Comfortably numb

By Joe Tassi | Dec 13, 2009

Has this happened to us, is it happening to our children? Beyond the trappings of security and personal comfort, out past our idealized momentary gratification, have we become comfortably numb? I think we have.

Lately I can’t suppress the feeling that we just reflexively act out our inherited roles, in a play that has a weak plot and a bad ending that we didn’t even write. And now our children, our most valuable creations, will become vessels entrusted to carry out into the world our most sacred hopes and dreams. Perhaps they carry the hopes and dreams that many of us have yet to realize, of a life lived on purpose, with virtue and fairness, compassionate lives, lives where seeking peace is not considered weakness. Or will they all too soon assume their roles and take their place among the ranks of the comfortably numb, where words like purpose, virtue, fairness and compassion are nothing more than confused meaningless contradictions of our professed values in juxtaposition with our applied values of wars fought in the name of peace, justice for all, if you can afford it, virtue as long as it’s in our own best interest, compassion without deeds and purpose defined as personal success at any cost.

We encourage our kids to work hard in school, get good grades, go to college, get the degree, land the big job, marry, buy a house, raise a family be normal and to what end? Following that path they may well end up at this same cross road asking the same question, what the heck is this life all about. How can we keep selling this to our kids? If we don’t do a better job educating them, if we fail them, they will in all likelihood fail their children. Our kids need to know more than they are taught in school. And what they need to know is information outside of the systemic educational curriculum. So we have to engage them, we have to be teachers. But first, we need to understand the subject.

The values that I wrote of earlier can’t be theoretical; they have to become essential principles that we aspire to without ambiguity. They have to be lived. Values lectures without living examples are pointless. To use an old adage “actions speak louder than words.”  We can’t, for example, expect to stem the tide of rabid consumerism unless our kids see us consume less.

To understand what a life lived with purpose means our kids need to see us uncompromisingly pursue our passion. They need to know that compassion is an expression not only of thought but that it is demonstrated through words and actions. And most importantly, our kids need to know that they -- we -- are connected in every conceivable way to all people of the earth, this planet and the universe, that our thoughts and actions have consequence even when we can’t see the immediate effect, and as we evolve for better or worse so does this planet.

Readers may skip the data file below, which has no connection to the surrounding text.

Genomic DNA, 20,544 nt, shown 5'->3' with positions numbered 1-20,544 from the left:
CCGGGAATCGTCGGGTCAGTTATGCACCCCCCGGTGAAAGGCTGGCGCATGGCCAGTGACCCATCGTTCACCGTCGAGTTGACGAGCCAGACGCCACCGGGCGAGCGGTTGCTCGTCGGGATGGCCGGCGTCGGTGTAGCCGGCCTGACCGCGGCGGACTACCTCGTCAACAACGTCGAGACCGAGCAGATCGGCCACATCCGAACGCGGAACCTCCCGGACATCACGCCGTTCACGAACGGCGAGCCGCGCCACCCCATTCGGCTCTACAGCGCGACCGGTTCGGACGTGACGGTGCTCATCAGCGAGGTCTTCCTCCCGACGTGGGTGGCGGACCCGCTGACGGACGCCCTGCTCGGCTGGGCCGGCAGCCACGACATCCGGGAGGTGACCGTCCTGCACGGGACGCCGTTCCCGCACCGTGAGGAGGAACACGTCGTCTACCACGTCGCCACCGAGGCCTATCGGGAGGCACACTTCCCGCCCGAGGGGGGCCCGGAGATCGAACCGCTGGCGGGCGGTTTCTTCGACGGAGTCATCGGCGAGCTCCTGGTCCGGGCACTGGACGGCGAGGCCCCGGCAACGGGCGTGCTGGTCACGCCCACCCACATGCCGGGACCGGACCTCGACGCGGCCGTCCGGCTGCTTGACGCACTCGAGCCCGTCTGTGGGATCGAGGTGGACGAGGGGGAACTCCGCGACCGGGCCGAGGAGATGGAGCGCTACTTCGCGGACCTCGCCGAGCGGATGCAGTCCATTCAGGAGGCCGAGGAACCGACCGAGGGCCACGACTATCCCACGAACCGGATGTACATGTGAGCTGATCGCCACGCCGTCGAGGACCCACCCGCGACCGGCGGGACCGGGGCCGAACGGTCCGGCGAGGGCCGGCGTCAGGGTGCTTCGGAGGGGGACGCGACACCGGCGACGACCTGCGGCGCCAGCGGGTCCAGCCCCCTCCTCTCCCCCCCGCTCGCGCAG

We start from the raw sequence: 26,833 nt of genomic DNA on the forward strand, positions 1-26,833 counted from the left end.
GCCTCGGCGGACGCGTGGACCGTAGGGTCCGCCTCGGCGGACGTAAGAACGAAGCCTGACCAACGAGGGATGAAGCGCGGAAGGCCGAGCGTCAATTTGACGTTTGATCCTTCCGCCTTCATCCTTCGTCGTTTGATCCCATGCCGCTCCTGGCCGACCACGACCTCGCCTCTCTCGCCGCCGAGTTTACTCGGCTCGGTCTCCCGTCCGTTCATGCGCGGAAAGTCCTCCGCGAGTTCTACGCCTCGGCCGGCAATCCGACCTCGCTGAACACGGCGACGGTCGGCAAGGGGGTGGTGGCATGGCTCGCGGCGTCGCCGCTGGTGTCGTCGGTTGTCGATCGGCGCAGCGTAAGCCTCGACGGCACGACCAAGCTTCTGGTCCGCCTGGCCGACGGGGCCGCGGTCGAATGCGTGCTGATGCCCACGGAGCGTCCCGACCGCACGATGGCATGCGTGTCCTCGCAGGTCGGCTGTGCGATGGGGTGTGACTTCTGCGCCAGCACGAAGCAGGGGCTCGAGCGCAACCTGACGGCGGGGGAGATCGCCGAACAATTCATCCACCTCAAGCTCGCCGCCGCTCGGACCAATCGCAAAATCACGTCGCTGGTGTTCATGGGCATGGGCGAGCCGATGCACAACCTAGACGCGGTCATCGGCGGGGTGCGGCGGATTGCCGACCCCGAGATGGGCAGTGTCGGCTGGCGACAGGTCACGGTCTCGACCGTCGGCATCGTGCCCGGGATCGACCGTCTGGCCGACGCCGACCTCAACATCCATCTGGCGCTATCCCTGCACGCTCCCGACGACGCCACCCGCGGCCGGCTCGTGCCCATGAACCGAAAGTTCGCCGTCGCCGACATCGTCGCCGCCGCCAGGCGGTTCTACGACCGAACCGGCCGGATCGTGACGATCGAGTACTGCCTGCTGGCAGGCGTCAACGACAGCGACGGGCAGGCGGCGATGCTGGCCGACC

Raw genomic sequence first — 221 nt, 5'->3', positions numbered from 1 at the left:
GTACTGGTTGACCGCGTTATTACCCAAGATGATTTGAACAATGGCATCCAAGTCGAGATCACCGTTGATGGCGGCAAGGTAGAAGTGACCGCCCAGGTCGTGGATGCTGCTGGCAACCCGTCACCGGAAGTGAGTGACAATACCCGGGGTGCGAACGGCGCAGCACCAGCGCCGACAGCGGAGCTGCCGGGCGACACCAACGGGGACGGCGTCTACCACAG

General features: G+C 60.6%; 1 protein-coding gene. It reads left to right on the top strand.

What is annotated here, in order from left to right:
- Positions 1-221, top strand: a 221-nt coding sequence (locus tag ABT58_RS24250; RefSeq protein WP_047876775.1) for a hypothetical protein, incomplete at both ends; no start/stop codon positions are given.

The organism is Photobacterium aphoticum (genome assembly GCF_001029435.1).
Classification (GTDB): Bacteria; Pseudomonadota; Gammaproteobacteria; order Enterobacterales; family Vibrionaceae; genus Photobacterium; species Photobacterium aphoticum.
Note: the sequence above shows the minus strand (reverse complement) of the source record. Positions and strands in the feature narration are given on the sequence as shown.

We are alive in a pivotal time where the survival of our planet and our species may be held in the balance. I don’t think it is accidental that we are here, now. There is a growing energy being generated by people who are becoming aware, who understand the power of their thoughts and actions, people who understand that it is possible to alter outcomes, change ingrained thought processes, who have committed themselves to this purpose regardless of timelines, understanding that desired outcomes may not manifest in their lifetimes, who understand that it is in the living that we make our mark.

In the 1960s, we caught a glimpse of what a shift in consciousness could do. That shift horrified the establishment and some of our parents. But it transformed millions of people as they began to realize the force that waves of thought connecting and growing exponentially could create. In spite of every effort to subvert the power of that consciousness, we are still here! And the work that we started must be continued because as we have also seen, opposing forces of thought in this country and the world are still perpetuating war as a vehicle for peace, promoting hatred based on race and lifestyle preferences and polarizing people by invoking religious intolerance in the name of God.

Before you write me off as some hippy-dippy peacenik, howl at the moon, crazy ass lunatic, let me tell you why I write this column. The Herald Gazette doesn’t pay me a cent and writing it takes a lot of time. I write this column because I, too, have been comfortably numb for far too long. I live in the same world of contradiction as you. I write this column to help clarify my beliefs and my commitment, so that I can remain connected to the positive waves of energy because what I want is to live a more peaceful, purposeful life and to teach our children well.

What do you want?

 

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